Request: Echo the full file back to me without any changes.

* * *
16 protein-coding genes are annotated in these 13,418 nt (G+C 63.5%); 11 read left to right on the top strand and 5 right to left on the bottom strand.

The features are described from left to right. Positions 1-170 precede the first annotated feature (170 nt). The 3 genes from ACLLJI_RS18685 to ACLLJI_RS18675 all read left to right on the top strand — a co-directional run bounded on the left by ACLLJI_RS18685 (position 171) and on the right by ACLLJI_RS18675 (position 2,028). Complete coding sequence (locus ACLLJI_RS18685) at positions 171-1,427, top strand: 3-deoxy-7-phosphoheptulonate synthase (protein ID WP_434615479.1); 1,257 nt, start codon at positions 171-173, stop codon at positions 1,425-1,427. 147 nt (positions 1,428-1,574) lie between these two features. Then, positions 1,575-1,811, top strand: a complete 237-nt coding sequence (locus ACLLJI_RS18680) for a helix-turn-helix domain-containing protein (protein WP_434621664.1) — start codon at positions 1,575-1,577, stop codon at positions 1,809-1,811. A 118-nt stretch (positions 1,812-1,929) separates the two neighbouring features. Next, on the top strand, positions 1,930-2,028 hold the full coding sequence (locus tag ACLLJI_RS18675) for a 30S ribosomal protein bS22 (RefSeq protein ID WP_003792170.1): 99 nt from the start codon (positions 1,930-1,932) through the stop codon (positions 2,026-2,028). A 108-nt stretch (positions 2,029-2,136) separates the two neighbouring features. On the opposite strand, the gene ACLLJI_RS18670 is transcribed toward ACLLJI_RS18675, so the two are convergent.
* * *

16 protein-coding genes are annotated in these 13,418 nt (G+C 63.5%); 11 read left to right on the top strand and 5 right to left on the bottom strand.

The features are described from left to right. Positions 1-170 precede the first annotated feature (170 nt). The 3 genes from ACLLJI_RS18685 to ACLLJI_RS18675 all read left to right on the top strand — a co-directional run bounded on the left by ACLLJI_RS18685 (position 171) and on the right by ACLLJI_RS18675 (position 2,028). Complete coding sequence (locus ACLLJI_RS18685) at positions 171-1,427, top strand: 3-deoxy-7-phosphoheptulonate synthase (protein ID WP_434615479.1); 1,257 nt, start codon at positions 171-173, stop codon at positions 1,425-1,427. 147 nt (positions 1,428-1,574) lie between these two features. Then, positions 1,575-1,811, top strand: a complete 237-nt coding sequence (locus ACLLJI_RS18680) for a helix-turn-helix domain-containing protein (protein WP_434621664.1) — start codon at positions 1,575-1,577, stop codon at positions 1,809-1,811. A 118-nt stretch (positions 1,812-1,929) separates the two neighbouring features. Next, on the top strand, positions 1,930-2,028 hold the full coding sequence (locus tag ACLLJI_RS18675) for a 30S ribosomal protein bS22 (RefSeq protein ID WP_003792170.1): 99 nt from the start codon (positions 1,930-1,932) through the stop codon (positions 2,026-2,028). A 108-nt stretch (positions 2,029-2,136) separates the two neighbouring features. On the opposite strand, the gene ACLLJI_RS18670 is transcribed toward ACLLJI_RS18675, so the two are convergent.